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  • mikies123

    I felt these quotes from the article are significant.

    Scientists now think people respond differently to vaccination based on
    their flu history. "Perhaps we recognize best the first flu we ever
    see," said NIH immunologist Adrian McDermott.

    The idea is that your immune system is imprinted with that first strain
    and may not respond as well to a vaccine against another.

    "The vision of the field is that ultimately if you get the really good
    universal flu vaccine, it's going to work best when you give it to a
    child," Fauci said.

    The first two statements I think are referring to "priming" the immune system. If your immune system is primed with a flu vaccine lets say as a 6-month old child, what are the long term implications for a robust immune system needed for future immunologic challenges? I think that could setting up children who will be more vulnerable immunologically to not fair as well in the long term.

  • Anthony Stanford

    What's the point? Idiots will still not get vaccinated. Same people probably eating Tide Pods.

  • Bokonon T Washington

    When I was a child, I had elderly family members who had been children during the 1918 flu. They could clearly remember seeing wagons carrying the bodies of entire neighbor families away.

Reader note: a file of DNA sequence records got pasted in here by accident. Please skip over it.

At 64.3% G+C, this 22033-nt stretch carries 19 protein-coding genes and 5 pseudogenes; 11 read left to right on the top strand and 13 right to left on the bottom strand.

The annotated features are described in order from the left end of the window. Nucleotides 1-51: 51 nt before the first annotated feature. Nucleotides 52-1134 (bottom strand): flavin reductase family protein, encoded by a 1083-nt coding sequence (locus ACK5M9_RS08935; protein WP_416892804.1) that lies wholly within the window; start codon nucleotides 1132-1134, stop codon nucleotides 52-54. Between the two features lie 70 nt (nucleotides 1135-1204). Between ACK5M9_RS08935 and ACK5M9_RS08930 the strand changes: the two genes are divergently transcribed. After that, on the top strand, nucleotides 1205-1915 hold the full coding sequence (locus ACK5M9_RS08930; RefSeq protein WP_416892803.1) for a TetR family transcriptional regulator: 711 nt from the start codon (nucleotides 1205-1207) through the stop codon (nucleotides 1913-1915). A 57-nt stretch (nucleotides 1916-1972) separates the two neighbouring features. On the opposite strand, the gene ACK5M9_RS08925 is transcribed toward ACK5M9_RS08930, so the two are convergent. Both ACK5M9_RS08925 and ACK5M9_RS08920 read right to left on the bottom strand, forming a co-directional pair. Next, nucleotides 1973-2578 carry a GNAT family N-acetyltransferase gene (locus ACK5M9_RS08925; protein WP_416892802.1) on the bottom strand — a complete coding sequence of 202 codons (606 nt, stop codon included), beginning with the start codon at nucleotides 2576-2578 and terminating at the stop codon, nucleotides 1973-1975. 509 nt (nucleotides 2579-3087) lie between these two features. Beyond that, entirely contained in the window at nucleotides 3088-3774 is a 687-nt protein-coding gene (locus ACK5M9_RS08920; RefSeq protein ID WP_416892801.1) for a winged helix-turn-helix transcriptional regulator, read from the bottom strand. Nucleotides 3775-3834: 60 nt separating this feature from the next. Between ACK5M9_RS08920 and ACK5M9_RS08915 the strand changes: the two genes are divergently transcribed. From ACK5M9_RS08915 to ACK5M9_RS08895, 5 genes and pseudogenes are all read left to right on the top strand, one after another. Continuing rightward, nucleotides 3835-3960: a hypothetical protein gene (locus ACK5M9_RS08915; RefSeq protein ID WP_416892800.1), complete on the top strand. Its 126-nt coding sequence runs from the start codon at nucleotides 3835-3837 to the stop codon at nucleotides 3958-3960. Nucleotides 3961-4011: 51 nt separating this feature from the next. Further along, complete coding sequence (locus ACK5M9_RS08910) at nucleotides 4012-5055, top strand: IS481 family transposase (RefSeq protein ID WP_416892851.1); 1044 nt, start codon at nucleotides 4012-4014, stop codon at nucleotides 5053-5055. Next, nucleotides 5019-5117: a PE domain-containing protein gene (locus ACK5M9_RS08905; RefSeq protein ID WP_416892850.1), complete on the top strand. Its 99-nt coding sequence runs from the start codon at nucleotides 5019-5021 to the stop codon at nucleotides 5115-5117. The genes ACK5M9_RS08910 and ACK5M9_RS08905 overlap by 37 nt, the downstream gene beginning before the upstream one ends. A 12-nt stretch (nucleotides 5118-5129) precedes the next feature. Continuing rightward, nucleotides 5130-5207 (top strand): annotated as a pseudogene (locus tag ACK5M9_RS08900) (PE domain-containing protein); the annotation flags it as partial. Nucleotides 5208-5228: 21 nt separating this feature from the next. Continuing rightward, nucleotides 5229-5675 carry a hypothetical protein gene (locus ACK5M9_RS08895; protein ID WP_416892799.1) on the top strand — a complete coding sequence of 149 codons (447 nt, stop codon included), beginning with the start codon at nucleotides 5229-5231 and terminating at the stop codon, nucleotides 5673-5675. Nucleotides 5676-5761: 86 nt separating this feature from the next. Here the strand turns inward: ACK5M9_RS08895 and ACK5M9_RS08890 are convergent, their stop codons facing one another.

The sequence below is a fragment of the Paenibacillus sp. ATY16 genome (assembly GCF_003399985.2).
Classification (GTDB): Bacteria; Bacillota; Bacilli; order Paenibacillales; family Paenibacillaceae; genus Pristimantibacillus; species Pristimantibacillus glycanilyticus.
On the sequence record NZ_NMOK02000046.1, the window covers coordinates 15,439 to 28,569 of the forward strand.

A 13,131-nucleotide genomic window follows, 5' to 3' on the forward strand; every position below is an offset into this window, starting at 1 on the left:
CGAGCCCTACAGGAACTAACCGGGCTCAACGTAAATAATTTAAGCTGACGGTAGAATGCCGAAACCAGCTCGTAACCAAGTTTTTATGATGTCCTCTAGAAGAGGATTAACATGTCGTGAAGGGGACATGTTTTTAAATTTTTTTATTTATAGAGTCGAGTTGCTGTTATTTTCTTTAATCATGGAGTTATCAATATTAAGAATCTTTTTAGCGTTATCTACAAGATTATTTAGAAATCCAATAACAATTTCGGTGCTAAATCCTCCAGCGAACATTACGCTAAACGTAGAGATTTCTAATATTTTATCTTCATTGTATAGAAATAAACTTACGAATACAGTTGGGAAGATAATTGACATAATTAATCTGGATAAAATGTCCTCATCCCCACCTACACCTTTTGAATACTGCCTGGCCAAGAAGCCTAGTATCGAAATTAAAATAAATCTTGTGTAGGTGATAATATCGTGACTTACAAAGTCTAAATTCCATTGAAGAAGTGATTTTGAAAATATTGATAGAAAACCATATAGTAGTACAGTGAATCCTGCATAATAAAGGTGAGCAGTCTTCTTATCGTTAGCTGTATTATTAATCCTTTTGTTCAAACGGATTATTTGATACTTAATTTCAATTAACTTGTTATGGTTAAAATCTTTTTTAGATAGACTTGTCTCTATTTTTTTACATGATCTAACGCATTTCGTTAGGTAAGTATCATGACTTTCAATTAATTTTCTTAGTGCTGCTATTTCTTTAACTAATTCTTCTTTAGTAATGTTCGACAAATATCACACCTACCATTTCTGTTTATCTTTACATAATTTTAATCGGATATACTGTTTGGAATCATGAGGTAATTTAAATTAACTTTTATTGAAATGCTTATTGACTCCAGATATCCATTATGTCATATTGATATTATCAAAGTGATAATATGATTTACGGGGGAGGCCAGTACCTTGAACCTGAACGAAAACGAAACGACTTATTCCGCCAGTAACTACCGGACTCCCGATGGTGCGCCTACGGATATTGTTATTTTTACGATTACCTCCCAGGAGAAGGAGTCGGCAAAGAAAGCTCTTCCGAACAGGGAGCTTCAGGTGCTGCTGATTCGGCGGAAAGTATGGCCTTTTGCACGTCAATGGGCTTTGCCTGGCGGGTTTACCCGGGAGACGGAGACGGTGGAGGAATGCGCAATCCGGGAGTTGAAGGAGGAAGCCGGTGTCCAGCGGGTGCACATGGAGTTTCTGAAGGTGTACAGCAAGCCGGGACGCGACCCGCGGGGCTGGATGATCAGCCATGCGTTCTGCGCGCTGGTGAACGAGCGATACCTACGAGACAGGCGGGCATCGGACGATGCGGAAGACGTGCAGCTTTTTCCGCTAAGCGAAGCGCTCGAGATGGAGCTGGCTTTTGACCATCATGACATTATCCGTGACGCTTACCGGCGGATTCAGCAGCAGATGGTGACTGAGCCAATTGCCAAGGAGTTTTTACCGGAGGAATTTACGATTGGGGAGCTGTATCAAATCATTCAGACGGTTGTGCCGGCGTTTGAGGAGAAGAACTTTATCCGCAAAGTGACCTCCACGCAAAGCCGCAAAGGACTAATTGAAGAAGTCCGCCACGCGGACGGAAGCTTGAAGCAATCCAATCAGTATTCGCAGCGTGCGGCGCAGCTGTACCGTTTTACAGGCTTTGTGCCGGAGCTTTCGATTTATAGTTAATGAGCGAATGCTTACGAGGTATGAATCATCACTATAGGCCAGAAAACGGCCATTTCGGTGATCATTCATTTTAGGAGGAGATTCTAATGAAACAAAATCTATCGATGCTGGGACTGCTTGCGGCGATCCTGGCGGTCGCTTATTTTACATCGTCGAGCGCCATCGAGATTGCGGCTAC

• shaun

    I caught the 1957 Asian flu as a ten year old boy and l can still remember how sick l was. The work being done is fantastic. Also l fully recovered from the 1957 influenza pandemic and l will gladly donate my blood for research if it will help. Please contact me if you are interested.

  • LewTwo

    Protection dropped to 19 percent a few years ago ... this years vaccine is reported to be less than 10% effective

  • john doe

    As with all things - perspective in required. First is that mortality is as much if not more a result of access to healthcare than the virulence of a particular pathogen. People who recognize they are ill and seek treatment do much better than those who wait. Likewise it depends upon where you are. When we had the last Ebola outbreak in Africa - those who were infected and transported to Europe or the US had a much higher chance of survival than those treated locally given the superior medical facilities in the US and Europe.